President Barack Obama said Thursday that Chrysler will file a historic bankruptcy shortly, backed by up to 3.5 billion US dollars in new government aid designed to allow a Chrysler-Fiat partnership to emerge from court in 30 to 60 days.
The move also sends a strong signal to bondholders at General Motors Corp. that the Obama auto task force will act on its vow to take GM into a similar bankruptcy if they do not agree to swap their GM debt for shares in a reworked GM.
“The necessary steps have been taken to give one of America’s most storied companies a new lease on life,” Obama said.
Under Chrysler's bankruptcy, to be filed in New York, the two automakers along with the UAW, Fiat and a majority of lenders will ask a judge to force a swap of 6.9 billion in debt for 2 billion US dollars in cash. The number of Chrysler dealers, now about 3,200, will be reduced through bankruptcy, but the administration officials did not say how many would be eliminated.
The agreement with Fiat will allow the Italian company to take a 20% stake in Chrysler that will grow as Fiat meets certain milestones, such as building new models in Chrysler plants. In addition to the 3.5 billion in financing to keep Chrysler operating while in bankruptcy, the government will also provide up to 4.7 billion for the new Chrysler once it emerges.
The Obama administration will also give additional aid to GMAC so that it can take over lending to Chrysler's customers and dealers from Chrysler Financial, which the government has deemed not viable. And the Canadian government will also provide new financial aid to Chrysler's operations in that country in return for 2% in the new Chrysler.
The Obama administration portrays its surgical bankruptcy of one of Detroit’s major automakers as just a legal chore, rather than the threat to Chrysler’s existence and the entire US auto industry that Chrysler itself had described less than three months ago. Administration officials said Chrysler would operate as usual during bankruptcy, and that no additional job cuts were anticipated as of now.
The US government will take a stake in the company and have a say in helping Chrysler and Fiat select a new board of directors. Chrysler Chief Executive Robert Nardelli has said he would step down after the partnership was cemented.
The decision to take Chrysler into bankruptcy came after three lenders -- Oppenheimer Funds, Perella Weinberg Partners, and Stairway Capital – balked at the original 2-billion offer, as well as an increase of 250 million from Treasury on Wednesday evening. The White House and Michigan’s congressional delegation pressed the holdouts to agree by 6 p.m. Wednesday, but no deal was reached.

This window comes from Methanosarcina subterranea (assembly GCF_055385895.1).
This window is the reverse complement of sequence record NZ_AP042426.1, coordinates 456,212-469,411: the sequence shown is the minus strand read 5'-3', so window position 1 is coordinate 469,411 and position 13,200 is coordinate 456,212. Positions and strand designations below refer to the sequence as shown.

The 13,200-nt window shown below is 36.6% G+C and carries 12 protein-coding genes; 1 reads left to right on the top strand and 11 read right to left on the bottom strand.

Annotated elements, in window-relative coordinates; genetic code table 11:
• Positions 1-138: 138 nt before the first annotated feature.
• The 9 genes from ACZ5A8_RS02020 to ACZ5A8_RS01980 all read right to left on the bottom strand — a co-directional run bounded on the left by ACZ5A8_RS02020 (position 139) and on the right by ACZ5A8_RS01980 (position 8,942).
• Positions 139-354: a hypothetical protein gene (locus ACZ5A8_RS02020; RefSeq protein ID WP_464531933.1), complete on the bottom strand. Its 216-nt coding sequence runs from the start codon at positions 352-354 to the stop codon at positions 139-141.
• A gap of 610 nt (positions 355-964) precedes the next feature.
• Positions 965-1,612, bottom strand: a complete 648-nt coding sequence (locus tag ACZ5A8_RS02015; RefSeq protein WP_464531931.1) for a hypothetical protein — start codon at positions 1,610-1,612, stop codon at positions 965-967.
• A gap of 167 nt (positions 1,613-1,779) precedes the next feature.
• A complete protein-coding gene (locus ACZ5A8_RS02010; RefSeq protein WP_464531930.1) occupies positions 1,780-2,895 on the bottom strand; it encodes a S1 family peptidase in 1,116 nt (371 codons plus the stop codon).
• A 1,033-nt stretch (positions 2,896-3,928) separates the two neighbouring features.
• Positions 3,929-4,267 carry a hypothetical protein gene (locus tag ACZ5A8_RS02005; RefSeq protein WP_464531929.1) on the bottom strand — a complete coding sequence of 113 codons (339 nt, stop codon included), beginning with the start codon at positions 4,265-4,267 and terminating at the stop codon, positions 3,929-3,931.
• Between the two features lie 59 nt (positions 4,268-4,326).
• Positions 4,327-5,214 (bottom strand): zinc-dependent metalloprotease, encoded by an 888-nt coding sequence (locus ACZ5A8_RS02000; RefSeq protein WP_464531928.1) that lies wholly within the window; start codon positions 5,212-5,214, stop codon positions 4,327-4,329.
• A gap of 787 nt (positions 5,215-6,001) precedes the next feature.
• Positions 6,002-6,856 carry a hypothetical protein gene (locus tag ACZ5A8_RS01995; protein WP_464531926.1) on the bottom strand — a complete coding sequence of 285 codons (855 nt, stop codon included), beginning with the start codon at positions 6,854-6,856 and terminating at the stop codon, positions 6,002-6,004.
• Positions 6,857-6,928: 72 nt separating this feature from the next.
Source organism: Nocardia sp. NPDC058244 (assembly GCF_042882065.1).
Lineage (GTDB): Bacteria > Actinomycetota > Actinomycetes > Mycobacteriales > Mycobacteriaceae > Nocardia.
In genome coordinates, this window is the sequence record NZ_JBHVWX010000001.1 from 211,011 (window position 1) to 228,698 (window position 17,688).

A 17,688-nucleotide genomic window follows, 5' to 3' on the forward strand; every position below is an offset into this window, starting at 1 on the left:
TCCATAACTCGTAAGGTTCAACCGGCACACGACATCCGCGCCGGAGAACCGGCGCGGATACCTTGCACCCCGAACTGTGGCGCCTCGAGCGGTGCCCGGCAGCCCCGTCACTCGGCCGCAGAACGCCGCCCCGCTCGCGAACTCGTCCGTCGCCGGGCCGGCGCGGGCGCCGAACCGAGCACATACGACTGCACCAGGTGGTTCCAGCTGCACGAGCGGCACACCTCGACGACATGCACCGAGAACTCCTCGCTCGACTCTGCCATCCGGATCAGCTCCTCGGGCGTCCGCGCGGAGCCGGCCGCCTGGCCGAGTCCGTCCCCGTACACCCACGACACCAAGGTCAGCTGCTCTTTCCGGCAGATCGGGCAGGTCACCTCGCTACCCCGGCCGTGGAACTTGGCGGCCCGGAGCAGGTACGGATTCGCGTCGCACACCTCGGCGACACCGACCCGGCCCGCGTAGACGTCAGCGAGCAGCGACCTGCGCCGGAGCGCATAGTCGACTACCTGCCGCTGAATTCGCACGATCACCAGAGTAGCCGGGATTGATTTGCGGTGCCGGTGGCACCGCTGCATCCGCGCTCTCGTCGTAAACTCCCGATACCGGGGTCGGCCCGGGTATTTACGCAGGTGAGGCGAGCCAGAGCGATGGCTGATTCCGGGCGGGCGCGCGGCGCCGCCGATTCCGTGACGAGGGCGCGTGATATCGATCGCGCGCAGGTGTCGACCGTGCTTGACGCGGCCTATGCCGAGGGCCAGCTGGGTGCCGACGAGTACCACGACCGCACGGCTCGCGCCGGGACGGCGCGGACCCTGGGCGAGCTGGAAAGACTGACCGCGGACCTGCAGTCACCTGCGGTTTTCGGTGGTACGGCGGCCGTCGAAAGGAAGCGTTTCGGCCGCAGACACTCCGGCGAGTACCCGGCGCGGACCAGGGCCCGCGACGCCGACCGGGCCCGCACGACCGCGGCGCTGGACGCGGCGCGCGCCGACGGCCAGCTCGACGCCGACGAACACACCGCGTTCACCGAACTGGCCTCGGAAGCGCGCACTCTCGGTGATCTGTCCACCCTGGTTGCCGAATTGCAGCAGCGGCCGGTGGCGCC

“A group of investment firms and hedge funds chose not to make sacrifices. In fact they wanted to qualify for an in justified government bailout,” Obama said. “Some demanded twice the return other investors would have received.”
The lack of an agreement will not impede the new opportunity Chrysler now has to restructure and emerge stronger going forward, the official said.
The US Treasury had guaranteed the warranties of Chrysler and General Motors Corp. in part to assuage worries of customers who might think twice before buying from a bankrupt automaker. GM has a June 1 deadline to reach its own debt agreement or go through a similar move.
President Obama said Wednesday that “even if they (Chrysler) ended up having to go through some sort of bankruptcy, it would be a very quick type of bankruptcy and they could continue operating and emerge on the other side in a much stronger position.”
The UAW late Wednesday night overwhelmingly ratified cost-cutting changes in its labour contract that freeze wages for Chrysler's 26,000 U.S. hourly workers and slash more than 5 billion USD from what Chrysler was to pay into a retiree health care trust next year. That trust would own 55% of the new Chrysler, while Fiat would start with a 20% stake and the government would own another large portion.
Fiat will ratify its agreement with Chrysler Thursday to share technology and engineering resources Chrysler and the UAW have valued at 8 billion to 10 billion.
An administration official said the case would be filed in New York because the bankruptcy court there has extensive experience with large cases, including those of Delphi Corp. and Northwest Airlines.